NATO's Largest Exercise Since the Cold War Set to Counter Russian Threats

The North Atlantic Treaty Organization (NATO) is gearing up for its most significant show of strength since the Cold War.

by Faruk Imamovic
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NATO's Largest Exercise Since the Cold War Set to Counter Russian Threats
© Getty Images News/Sean Gallup

The North Atlantic Treaty Organization (NATO) is gearing up for its most significant show of strength since the Cold War. According to the Financial Times, NATO is orchestrating the Steadfast Defender exercise set to commence next spring.

It's expected to comprise a staggering 41,000 troops, engaging in between 500 to 700 air combat missions, and mobilizing more than 50 ships. At the heart of this effort is a mission to practice defense strategies against potential Russian aggression towards any of its member states.

This monumental move comes in the wake of Ukraine's invasion, acting as a catalyst for NATO's swift transformation into a full-fledged war alliance. The exercise is meticulously designed to simulate potential operations against an adversary resembling the Russian-led coalition, which for this operation has been given the pseudonym "Occasus."

An Expanding Alliance and Evolving Strategies

Sweden, which is still in the process of finalizing its NATO membership, is set to participate in the exercise, raising the tally of countries involved to 32.

The exercise will sprawl across Germany, Poland, and the Baltics throughout February and March. It is a manifestation of NATO's revamped training strategy, which now encompasses two major exercises annually, up from the previous single major exercise.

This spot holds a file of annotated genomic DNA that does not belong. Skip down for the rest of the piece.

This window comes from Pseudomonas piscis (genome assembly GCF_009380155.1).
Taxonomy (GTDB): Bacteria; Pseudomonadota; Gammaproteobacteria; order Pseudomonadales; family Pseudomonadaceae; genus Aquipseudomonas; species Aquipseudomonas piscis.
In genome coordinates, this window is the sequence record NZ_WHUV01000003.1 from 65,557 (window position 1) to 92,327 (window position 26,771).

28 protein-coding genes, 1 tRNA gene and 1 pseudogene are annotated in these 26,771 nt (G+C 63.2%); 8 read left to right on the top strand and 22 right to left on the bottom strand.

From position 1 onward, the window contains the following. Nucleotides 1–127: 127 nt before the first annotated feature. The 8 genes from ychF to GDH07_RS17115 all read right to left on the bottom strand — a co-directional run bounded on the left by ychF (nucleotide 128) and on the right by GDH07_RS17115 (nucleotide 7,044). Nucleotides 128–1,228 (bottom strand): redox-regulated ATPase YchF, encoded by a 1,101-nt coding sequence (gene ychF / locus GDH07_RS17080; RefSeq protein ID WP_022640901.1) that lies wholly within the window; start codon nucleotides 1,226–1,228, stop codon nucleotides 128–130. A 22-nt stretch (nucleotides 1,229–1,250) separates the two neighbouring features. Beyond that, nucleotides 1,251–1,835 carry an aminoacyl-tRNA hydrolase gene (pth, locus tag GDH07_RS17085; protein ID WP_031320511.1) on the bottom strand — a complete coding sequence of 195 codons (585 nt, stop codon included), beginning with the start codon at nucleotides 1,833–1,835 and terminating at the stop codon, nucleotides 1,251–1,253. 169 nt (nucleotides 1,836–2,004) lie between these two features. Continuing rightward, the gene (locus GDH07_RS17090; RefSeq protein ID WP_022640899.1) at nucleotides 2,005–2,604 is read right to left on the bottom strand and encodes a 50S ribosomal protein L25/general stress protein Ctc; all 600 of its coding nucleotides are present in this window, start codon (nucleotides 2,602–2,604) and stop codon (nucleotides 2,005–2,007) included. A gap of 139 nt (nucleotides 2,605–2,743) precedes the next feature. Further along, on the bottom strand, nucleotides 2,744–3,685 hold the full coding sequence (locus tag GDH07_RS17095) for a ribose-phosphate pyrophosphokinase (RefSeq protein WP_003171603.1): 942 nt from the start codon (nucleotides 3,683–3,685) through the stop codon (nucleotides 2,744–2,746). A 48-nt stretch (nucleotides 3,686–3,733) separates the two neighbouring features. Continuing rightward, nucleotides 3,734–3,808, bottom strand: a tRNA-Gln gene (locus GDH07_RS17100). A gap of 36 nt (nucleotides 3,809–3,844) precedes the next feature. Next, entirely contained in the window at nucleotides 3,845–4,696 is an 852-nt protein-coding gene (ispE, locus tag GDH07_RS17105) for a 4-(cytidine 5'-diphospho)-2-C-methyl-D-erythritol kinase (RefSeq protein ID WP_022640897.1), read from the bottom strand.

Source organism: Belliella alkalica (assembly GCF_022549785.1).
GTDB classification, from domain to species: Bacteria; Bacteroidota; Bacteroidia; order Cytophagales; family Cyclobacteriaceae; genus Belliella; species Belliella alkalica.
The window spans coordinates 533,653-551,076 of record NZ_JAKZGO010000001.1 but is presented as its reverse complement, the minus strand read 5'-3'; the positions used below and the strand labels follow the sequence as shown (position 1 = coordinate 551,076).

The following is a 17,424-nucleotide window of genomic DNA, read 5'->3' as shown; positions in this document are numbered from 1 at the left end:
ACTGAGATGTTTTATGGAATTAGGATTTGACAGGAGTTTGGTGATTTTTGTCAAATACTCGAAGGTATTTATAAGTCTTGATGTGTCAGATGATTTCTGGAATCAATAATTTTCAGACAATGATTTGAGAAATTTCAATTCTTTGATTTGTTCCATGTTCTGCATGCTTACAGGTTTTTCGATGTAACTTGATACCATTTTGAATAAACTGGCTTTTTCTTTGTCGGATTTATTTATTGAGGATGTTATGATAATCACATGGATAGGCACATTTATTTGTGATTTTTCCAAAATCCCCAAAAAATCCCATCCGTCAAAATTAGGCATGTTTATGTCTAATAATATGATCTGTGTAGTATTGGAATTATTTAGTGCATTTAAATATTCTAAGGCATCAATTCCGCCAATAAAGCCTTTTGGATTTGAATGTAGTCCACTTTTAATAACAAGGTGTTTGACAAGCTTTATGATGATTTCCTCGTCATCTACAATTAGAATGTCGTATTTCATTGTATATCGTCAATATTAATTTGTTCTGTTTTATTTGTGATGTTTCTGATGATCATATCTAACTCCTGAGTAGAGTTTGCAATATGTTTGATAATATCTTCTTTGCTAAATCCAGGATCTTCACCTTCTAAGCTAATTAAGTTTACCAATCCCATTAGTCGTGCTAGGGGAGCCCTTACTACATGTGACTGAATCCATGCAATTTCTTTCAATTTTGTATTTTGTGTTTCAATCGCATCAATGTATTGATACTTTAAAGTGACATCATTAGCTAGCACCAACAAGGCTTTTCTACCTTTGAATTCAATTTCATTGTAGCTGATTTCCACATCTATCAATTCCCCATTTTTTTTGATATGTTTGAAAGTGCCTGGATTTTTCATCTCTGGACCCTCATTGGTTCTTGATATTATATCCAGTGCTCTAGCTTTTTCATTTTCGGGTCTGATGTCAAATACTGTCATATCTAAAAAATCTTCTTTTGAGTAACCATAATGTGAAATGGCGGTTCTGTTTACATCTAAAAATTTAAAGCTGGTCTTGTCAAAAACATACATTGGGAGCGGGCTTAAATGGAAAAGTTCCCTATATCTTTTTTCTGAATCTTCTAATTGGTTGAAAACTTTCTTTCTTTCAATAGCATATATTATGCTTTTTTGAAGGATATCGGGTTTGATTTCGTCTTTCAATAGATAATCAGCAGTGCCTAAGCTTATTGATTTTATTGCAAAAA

NATO's purview isn’t solely focused on the immediate threat from Russia. They also aim to tackle terrorist threats beyond their borders. In a statement last June, Jens Stoltenberg, the NATO Secretary General, disclosed plans to escalate the alliance's high readiness forces from 40,000 to a mammoth "over 300,000." This shift indicates a pivot from deploying light, mobile forces, as witnessed in the Balkans and Afghanistan, to emphasizing heavier military capabilities.

NATO's bolstered defensive posture has received significant backing from Baltic nations, notably as tensions escalate at the Belarusian border. Following Russia's president, Vladimir Putin's alarming declaration in July about the potential deployment of nuclear weapons in Belarus – a claim yet to be substantiated – the call for NATO's reinforcement of its eastern wing has gained urgency.

Concrete steps have been made towards this initiative. For instance, in June, Germany confirmed its commitment to maintain a 4,000-strong troop presence in Lithuania permanently. Such measures, coupled with the upcoming Steadfast Defender exercise, serve as a powerful message to Moscow: NATO stands united and prepared to counter any aggression.

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